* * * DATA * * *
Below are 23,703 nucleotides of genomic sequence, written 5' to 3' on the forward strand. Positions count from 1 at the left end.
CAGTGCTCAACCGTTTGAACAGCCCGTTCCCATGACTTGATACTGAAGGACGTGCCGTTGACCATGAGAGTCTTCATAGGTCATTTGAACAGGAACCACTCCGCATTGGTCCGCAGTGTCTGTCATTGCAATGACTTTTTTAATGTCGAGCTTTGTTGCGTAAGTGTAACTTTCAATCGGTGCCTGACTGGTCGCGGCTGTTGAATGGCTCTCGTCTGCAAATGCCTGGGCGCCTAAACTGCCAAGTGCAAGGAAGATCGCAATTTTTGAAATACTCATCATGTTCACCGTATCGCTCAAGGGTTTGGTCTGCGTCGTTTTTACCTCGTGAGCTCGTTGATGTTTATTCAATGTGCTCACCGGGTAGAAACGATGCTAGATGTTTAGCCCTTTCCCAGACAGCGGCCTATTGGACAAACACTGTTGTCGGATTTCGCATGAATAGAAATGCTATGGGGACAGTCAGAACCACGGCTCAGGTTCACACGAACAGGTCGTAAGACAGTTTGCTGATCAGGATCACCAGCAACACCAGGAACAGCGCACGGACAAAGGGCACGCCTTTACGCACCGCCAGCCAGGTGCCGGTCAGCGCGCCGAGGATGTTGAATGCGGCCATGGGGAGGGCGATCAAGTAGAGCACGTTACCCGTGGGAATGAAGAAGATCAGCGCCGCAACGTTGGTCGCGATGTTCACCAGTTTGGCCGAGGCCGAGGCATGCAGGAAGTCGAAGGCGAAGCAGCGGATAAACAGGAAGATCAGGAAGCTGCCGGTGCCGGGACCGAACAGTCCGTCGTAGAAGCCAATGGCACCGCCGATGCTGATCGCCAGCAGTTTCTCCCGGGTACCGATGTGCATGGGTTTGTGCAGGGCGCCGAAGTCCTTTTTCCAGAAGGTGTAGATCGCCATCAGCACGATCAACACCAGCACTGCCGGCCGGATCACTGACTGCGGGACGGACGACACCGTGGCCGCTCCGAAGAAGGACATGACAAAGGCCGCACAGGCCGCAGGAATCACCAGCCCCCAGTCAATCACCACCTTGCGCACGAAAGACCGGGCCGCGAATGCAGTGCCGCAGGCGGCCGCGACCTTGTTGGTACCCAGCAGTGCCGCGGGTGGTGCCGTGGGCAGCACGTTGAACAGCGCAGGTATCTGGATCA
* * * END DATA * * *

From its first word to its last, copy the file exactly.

Below are 23,703 nucleotides of genomic sequence, written 5' to 3' on the forward strand. Positions count from 1 at the left end.
CAGTGCTCAACCGTTTGAACAGCCCGTTCCCATGACTTGATACTGAAGGACGTGCCGTTGACCATGAGAGTCTTCATAGGTCATTTGAACAGGAACCACTCCGCATTGGTCCGCAGTGTCTGTCATTGCAATGACTTTTTTAATGTCGAGCTTTGTTGCGTAAGTGTAACTTTCAATCGGTGCCTGACTGGTCGCGGCTGTTGAATGGCTCTCGTCTGCAAATGCCTGGGCGCCTAAACTGCCAAGTGCAAGGAAGATCGCAATTTTTGAAATACTCATCATGTTCACCGTATCGCTCAAGGGTTTGGTCTGCGTCGTTTTTACCTCGTGAGCTCGTTGATGTTTATTCAATGTGCTCACCGGGTAGAAACGATGCTAGATGTTTAGCCCTTTCCCAGACAGCGGCCTATTGGACAAACACTGTTGTCGGATTTCGCATGAATAGAAATGCTATGGGGACAGTCAGAACCACGGCTCAGGTTCACACGAACAGGTCGTAAGACAGTTTGCTGATCAGGATCACCAGCAACACCAGGAACAGCGCACGGACAAAGGGCACGCCTTTACGCACCGCCAGCCAGGTGCCGGTCAGCGCGCCGAGGATGTTGAATGCGGCCATGGGGAGGGCGATCAAGTAGAGCACGTTACCCGTGGGAATGAAGAAGATCAGCGCCGCAACGTTGGTCGCGATGTTCACCAGTTTGGCCGAGGCCGAGGCATGCAGGAAGTCGAAGGCGAAGCAGCGGATAAACAGGAAGATCAGGAAGCTGCCGGTGCCGGGACCGAACAGTCCGTCGTAGAAGCCAATGGCACCGCCGATGCTGATCGCCAGCAGTTTCTCCCGGGTACCGATGTGCATGGGTTTGTGCAGGGCGCCGAAGTCCTTTTTCCAGAAGGTGTAGATCGCCATCAGCACGATCAACACCAGCACTGCCGGCCGGATCACTGACTGCGGGACGGACGACACCGTGGCCGCTCCGAAGAAGGACATGACAAAGGCCGCACAGGCCGCAGGAATCACCAGCCCCCAGTCAATCACCACCTTGCGCACGAAAGACCGGGCCGCGAATGCAGTGCCGCAGGCGGCCGCGACCTTGTTGGTACCCAGCAGTGCCGCGGGTGGTGCCGTGGGCAGCACGTTGAACAGCGCAGGTATCTGGATCA